This article is contributed by Eric. He work at Millrace Garden Centre. Outside of work he is a keen gardener and love growing interesting veggies, perfect for cooking.
With a little preparation and planning, winter can be a great time to enjoy your garden. Despite the harsh weather many plants thrive from November to February, and there’s surely no sight more stunning than a snow-covered lawn on a bright winter’s morning, or the shimmer of frost on a garden shed roof.
So, how should you go about making your garden gorgeous this season? Luckily for you, we’ve gathered together a few ideas.
Make it evergreen
An easy way to add a splash of colour into your garden is to plant some evergreens ready for the winter. Despite the name, these plants can offer a wide variety of colour.
The holly and the ivy…
There’s a reason these plants are sung about every Christmastime – they’ve long been a favourite of winter gardens, and it’s not difficult to see why. The pop of colour of holly berries is a valuable addition to any winter garden, especially when it snows. What’s more, the spiny leaves can serve as a useful protection against intruders!
For this reason, it’s a good idea not to place holly in a flowerbed where you will be working often, as it can prove tricky to avoid the spikes when pruning your other plants. Plant your holly in with shrubbery, if you can – and make sure you plant both a male and female plant close together if you want to see those berries.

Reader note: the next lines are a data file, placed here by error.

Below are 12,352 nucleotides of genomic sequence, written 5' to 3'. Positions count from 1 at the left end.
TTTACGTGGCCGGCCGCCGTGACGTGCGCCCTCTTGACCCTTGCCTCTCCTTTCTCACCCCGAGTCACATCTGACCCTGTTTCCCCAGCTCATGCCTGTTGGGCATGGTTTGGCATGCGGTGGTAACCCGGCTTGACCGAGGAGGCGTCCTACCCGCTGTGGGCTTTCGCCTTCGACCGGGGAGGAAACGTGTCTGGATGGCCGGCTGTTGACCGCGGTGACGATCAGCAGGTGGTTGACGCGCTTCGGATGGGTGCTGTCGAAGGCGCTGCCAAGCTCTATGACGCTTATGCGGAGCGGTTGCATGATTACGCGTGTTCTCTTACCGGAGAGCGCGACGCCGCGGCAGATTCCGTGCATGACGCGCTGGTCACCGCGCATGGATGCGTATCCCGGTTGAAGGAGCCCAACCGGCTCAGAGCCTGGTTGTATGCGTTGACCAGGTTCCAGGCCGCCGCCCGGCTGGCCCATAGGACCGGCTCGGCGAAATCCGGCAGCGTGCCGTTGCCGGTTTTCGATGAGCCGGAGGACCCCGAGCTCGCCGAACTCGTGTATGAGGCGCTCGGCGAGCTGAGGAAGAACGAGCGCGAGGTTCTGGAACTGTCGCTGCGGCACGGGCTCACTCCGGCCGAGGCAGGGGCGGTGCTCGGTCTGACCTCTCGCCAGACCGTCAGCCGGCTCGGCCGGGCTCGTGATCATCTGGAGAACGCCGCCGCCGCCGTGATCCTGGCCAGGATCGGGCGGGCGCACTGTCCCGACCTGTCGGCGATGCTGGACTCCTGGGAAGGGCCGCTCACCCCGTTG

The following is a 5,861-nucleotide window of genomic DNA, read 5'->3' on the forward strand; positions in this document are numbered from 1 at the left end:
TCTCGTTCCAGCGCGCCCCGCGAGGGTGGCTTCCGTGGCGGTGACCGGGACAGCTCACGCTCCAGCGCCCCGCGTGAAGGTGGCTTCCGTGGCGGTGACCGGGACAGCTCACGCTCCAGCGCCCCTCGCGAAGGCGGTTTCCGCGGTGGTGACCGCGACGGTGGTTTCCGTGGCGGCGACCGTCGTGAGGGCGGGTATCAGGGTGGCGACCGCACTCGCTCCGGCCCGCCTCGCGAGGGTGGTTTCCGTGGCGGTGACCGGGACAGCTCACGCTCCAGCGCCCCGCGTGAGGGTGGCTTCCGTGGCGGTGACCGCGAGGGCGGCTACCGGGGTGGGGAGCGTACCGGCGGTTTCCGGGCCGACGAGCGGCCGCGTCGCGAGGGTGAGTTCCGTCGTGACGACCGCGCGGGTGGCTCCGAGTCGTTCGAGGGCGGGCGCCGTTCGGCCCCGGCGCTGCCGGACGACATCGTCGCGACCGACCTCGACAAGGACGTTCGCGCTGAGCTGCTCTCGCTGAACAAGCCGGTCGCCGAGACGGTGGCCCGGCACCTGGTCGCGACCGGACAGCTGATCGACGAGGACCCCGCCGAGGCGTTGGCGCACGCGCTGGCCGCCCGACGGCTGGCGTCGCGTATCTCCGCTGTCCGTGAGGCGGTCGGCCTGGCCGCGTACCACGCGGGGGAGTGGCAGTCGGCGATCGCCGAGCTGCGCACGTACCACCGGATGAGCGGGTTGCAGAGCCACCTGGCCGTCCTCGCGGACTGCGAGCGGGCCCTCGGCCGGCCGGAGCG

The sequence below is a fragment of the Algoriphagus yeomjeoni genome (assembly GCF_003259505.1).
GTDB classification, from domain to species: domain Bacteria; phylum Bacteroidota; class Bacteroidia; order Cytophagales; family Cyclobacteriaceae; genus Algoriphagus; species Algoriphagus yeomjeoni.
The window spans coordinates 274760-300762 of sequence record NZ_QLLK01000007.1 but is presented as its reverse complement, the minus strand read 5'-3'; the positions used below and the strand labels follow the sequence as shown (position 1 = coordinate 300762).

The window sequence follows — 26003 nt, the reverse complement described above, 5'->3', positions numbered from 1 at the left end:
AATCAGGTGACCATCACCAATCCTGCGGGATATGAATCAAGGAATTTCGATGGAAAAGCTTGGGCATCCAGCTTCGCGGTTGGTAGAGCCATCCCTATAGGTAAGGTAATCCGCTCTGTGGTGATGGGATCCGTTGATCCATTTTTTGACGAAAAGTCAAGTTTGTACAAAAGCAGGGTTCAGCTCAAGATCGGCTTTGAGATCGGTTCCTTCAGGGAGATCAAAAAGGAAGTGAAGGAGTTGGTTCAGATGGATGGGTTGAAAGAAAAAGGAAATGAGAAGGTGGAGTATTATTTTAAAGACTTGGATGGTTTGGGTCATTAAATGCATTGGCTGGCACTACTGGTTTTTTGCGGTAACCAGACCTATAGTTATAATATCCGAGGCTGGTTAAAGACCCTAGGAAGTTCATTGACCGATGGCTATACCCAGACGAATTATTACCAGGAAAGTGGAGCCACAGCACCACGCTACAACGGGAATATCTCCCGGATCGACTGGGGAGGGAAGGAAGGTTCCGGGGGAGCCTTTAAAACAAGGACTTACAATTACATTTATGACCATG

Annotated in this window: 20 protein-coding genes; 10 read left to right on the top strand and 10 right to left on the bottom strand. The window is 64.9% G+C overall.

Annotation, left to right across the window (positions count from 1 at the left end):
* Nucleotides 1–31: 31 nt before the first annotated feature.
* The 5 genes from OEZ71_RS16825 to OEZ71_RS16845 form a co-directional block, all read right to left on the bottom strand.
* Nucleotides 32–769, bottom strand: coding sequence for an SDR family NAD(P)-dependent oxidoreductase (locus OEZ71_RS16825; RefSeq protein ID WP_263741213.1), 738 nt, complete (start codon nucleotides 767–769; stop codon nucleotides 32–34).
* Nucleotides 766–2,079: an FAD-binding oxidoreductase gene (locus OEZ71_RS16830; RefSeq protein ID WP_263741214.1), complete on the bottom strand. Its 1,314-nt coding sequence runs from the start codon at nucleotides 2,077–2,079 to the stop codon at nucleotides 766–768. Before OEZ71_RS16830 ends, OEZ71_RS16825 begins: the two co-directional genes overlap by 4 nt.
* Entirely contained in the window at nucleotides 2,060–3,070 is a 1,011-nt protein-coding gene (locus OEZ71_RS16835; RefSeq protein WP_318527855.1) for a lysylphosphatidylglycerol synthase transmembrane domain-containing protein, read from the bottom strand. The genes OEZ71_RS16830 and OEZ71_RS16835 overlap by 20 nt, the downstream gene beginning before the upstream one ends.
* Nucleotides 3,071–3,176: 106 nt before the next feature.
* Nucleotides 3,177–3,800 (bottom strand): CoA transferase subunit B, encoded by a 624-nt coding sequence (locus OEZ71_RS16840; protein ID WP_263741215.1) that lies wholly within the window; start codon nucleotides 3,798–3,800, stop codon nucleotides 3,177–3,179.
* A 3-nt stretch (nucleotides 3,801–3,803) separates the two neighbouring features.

If you can bear to snip any of the leaves (make sure you wear thick gloves!) they’ll look fantastic in any wreaths or table centrepieces you make for Christmas.
The deep green colour of ivy leaves is simply beautiful, and the prominent veins provide welcome interest. Choose from a three, four or five pointed leaf. If placed in the sun your plant will grow berries, which ripen in wintertime and offer a much-needed source of food for blackbirds and thrushes.
Drip, drip, drop
No winter garden would be complete without a few snowdrops. Despite their delicate appearance these flowers are surprisingly hardy – however, watch out for squirrels digging up the bulbs! Plant the bulbs in late April or May to see blooms between January and March.
The nights draw in much more quickly during the colder months, and for many of us it is dark when we set off for work, and dark when we return home again! In order to be able to enjoy your garden during winter weekdays it might be a good idea to consider lighting options, especially with so many solar-powered garden lights available now.
A string of white fairy lights will look magical when arranged on a trellis or archway, and stake lights along a pathway will prove not only pretty, but useful. However, if you’re going to be spending time out in the garden (wrapped up warm, we hope!) lanterns are a wonderful option, as the soft, warm glow of candlelight is, we think, the best way to illuminate your treasures.
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